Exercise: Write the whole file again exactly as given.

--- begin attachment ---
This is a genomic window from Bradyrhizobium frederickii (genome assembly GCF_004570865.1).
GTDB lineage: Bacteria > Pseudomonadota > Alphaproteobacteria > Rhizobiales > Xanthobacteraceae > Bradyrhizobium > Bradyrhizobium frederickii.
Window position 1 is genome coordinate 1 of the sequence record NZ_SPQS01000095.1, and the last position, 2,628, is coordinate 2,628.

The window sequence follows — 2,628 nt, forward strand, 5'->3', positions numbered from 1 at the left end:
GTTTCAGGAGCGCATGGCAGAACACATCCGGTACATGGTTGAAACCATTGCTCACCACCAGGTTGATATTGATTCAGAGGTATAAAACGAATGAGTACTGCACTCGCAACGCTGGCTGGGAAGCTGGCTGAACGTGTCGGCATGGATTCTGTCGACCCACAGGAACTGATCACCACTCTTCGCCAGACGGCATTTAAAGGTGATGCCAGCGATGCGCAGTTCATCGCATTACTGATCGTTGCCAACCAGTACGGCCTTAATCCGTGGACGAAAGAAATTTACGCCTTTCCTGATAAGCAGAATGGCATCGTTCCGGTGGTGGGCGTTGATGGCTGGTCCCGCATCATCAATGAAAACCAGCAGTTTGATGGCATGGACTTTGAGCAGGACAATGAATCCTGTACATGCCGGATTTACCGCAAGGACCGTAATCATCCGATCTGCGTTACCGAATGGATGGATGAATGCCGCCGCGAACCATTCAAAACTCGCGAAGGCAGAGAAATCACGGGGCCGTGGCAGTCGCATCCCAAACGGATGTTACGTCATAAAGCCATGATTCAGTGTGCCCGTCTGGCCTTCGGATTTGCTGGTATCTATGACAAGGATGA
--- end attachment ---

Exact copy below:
This is a genomic window from Bradyrhizobium frederickii (genome assembly GCF_004570865.1).
GTDB lineage: Bacteria > Pseudomonadota > Alphaproteobacteria > Rhizobiales > Xanthobacteraceae > Bradyrhizobium > Bradyrhizobium frederickii.
Window position 1 is genome coordinate 1 of the sequence record NZ_SPQS01000095.1, and the last position, 2,628, is coordinate 2,628.

The window sequence follows — 2,628 nt, forward strand, 5'->3', positions numbered from 1 at the left end:
GTTTCAGGAGCGCATGGCAGAACACATCCGGTACATGGTTGAAACCATTGCTCACCACCAGGTTGATATTGATTCAGAGGTATAAAACGAATGAGTACTGCACTCGCAACGCTGGCTGGGAAGCTGGCTGAACGTGTCGGCATGGATTCTGTCGACCCACAGGAACTGATCACCACTCTTCGCCAGACGGCATTTAAAGGTGATGCCAGCGATGCGCAGTTCATCGCATTACTGATCGTTGCCAACCAGTACGGCCTTAATCCGTGGACGAAAGAAATTTACGCCTTTCCTGATAAGCAGAATGGCATCGTTCCGGTGGTGGGCGTTGATGGCTGGTCCCGCATCATCAATGAAAACCAGCAGTTTGATGGCATGGACTTTGAGCAGGACAATGAATCCTGTACATGCCGGATTTACCGCAAGGACCGTAATCATCCGATCTGCGTTACCGAATGGATGGATGAATGCCGCCGCGAACCATTCAAAACTCGCGAAGGCAGAGAAATCACGGGGCCGTGGCAGTCGCATCCCAAACGGATGTTACGTCATAAAGCCATGATTCAGTGTGCCCGTCTGGCCTTCGGATTTGCTGGTATCTATGACAAGGATGA